It’s no secret that luxury brands have not had it easy in the Greater China market this year — for myriad reasons — but, surprisingly, this has not necessarily translated to a major slowdown in that crucial market. Despite a dragging U.S.-China trade war, a Hong Kong luxury market that remains effectively on ice, and this summer’s yuan devaluation, mainland Chinese consumers continue to shop for luxury both at domestic stores and online.
Of course, some brands continue to benefit more than others. Luxury stalwart Hermès recently pointed out its mainland China stores as a source of strength that drove nearly 20 percent sales growth in its Asia operations. This July, Hermès opened its 26th China location in Xiamen, and is investing in its Chinese-language e-commerce site, hermes.cn.
Kering-owned Gucci said that business it lost this year in Hong Kong was made up for in the mainland owing to more domestic Chinese spending. Tiffany & Co., a current acquisition target of French conglomerate LVMH, has also pursued a more active focus on mainland China operations, with the New York-based brand’s CEO telling Reuters that Tiffany needed to “follow customers where they shop.”
The question now for brands is whether these recent price increases will have any real impact on purchasing behavior in China.
This renewed spending in mainland China has been at least partially driven by a perception of a closing gap between international and China pricing. As one shopper told Reuters, “I don’t feel like there is such a big gap anymore between prices overseas and at home, so when I feel like making a purchase I usually just go straight to the store these days.”
However, according to Chinese press reports, these perceptions may be short-lived, as luxury brands have reportedly enacted a wave of price increases in mainland China. This week, Kuaixun Eastmoney quoted fashion blogger Mr. Bags (previously on Jing Daily) as saying that he has seen many brands, among them Louis Vuitton, Chanel, Dior, and Bottega Veneta, boost prices this month.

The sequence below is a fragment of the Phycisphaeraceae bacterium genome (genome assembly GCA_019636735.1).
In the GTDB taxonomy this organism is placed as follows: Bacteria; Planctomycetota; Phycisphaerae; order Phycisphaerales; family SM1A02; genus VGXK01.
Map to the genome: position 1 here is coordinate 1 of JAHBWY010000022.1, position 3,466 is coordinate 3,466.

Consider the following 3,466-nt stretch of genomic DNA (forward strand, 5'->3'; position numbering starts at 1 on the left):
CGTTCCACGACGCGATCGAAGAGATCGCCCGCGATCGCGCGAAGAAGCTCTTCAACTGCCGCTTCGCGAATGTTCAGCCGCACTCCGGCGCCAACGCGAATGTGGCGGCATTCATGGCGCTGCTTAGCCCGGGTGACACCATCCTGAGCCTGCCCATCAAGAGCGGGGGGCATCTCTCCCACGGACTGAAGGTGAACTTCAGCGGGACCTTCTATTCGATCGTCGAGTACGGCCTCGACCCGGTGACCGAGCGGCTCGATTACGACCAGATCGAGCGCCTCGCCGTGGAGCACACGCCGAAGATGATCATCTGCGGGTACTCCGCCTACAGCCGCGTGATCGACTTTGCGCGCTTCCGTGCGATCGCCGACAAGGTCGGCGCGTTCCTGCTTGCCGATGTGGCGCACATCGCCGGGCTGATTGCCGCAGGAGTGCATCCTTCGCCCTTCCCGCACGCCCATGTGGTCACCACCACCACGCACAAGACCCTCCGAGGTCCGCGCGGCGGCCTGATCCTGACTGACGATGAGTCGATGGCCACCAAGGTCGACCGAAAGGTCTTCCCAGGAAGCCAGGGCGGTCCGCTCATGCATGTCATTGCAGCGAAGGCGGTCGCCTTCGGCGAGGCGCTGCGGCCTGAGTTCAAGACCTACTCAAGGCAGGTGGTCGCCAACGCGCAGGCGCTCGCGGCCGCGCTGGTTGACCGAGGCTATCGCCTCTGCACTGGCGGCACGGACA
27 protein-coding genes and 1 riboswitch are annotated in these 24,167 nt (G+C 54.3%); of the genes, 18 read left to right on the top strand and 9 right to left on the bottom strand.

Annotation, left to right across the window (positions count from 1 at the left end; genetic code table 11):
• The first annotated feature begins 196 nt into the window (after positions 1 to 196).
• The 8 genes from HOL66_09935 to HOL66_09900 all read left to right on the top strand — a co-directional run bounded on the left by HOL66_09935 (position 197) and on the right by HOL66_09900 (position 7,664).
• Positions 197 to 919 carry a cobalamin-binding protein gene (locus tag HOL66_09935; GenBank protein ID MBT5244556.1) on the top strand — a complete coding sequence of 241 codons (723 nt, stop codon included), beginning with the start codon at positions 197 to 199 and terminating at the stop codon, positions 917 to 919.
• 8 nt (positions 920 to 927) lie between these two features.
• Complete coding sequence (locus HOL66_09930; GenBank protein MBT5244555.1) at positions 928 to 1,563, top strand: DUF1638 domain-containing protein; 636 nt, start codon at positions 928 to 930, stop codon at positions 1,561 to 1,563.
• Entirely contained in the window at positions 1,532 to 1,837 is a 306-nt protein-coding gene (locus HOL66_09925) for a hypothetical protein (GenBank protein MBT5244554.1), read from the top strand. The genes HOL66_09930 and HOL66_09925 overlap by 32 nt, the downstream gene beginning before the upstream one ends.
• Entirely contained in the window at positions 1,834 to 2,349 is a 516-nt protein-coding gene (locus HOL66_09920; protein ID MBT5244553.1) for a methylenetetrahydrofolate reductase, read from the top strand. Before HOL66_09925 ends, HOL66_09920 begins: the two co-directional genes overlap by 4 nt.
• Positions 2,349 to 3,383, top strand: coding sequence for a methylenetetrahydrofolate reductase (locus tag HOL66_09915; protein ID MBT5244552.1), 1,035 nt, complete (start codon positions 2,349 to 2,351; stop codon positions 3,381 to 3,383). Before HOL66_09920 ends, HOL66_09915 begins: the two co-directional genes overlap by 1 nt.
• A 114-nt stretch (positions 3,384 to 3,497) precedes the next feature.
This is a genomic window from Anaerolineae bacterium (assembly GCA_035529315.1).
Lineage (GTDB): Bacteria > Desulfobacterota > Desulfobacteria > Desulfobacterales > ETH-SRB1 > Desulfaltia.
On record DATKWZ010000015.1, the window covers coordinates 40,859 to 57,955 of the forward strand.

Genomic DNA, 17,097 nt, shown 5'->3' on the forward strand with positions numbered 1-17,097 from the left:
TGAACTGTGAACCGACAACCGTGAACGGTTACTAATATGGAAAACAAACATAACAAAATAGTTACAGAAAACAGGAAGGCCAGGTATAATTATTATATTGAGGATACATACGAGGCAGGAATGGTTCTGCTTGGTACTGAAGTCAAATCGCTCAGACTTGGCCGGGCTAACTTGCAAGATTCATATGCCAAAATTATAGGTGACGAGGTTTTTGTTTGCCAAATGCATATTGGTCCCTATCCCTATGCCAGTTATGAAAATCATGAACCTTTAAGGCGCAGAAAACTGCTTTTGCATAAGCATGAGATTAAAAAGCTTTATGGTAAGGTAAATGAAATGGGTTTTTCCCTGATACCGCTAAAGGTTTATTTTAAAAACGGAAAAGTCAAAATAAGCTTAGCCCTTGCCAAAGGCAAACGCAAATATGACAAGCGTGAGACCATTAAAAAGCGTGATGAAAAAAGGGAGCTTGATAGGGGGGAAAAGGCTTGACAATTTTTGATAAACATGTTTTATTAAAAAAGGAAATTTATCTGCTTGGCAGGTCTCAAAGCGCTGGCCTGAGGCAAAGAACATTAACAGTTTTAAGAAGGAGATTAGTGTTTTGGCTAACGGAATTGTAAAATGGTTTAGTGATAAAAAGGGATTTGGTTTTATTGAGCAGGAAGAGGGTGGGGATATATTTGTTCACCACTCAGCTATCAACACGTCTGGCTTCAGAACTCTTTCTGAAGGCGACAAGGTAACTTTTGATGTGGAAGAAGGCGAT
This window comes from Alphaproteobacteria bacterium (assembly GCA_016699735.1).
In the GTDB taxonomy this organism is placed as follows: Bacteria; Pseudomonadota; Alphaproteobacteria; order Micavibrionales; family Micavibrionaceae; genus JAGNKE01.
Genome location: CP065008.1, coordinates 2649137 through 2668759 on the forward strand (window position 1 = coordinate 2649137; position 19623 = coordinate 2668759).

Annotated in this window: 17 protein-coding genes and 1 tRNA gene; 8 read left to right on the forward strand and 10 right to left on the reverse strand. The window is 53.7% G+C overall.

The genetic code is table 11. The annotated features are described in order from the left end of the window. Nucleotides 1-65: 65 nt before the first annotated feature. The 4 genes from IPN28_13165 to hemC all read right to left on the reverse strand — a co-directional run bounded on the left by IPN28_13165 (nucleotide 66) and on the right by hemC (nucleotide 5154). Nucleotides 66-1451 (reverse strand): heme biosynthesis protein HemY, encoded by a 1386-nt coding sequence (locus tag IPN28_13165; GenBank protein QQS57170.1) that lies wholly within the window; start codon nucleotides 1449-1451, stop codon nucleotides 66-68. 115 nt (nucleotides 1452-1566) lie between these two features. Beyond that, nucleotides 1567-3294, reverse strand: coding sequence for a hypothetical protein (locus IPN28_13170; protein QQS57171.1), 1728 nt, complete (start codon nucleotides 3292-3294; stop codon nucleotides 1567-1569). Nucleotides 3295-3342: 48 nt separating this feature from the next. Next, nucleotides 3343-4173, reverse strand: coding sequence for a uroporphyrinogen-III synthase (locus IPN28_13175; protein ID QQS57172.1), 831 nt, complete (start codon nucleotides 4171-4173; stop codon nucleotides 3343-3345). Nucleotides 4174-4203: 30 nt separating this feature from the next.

Eastmoney points out that Louis Vuitton’s China website has shown a price increase of 4-to-11 percent on various items since November 1, with the brand’s Dauphine handbag rising from 21,300 yuan to 23,200 yuan, its Neverfull handbag rising from 10,000 yuan to 10,900, and the Speedy 25 handbag increasing to 11,800 yuan from 10,900 yuan.
Chanel, too, has increased prices in China approximately 10-to-12 percent since the end of October, while Dior has upped its prices 6-to-14 percent, depending on the item. The price of the popular Saddle bag has increased from 22,000 yuan to 25,000 yuan, while the price of items in its Butterfly pouch collection rose 4-to-10 percent.
Major luxury brands regularly adjust pricing worldwide for a number of reasons, among them currency fluctuations or logistics and manufacturing cost increases, and China is not the only market to see recent price hikes. Brands have also increased prices in South Korea since November 1, with the Beijing Business Daily noting that Louis Vuitton raised prices for various items anywhere from 4-to-7 percent in Korea this month, following a similar (but smaller) price adjustment this past April. Chanel also raised its Korean prices anywhere from 3-to-13 percent depending on the item, while Dior, Bvlgari, and Cartier reportedly plan to soon enact price adjustments in Korea as well.
According to Chinese news reports, brands have noted that rising prices in South Korea are driven in part by an increase in production costs and depreciation of the won.
The recent price adjustments in China are also no surprise considering many brands cut prices in mainland China earlier this year following the country’s VAT reduction policy, in an effort to spur more domestic spending. Louis Vuitton dropped its prices on the official China website an estimated 3 percent at the end of March, although even with this drop, prices remained higher than in the brand’s European stores.
The question now for brands as they look to wrap up a tough 2019 is whether these recent price increases will have any real impact on purchasing behavior in China — and their nascent comeback in that market. Chinese media reports seem to think the answer is that rising prices will do little to dissuade China’s core luxury shopper, who tends to shop based on prestige or item popularity rather than price alone.
This would, of course, be welcome news for major brands as they look to invest more in the market in 2020 — whether online (e.g., Tapestry Inc’s Tmall gamble) or offline (Ralph Lauren and Tiffany’s brick-and-mortar expansion efforts).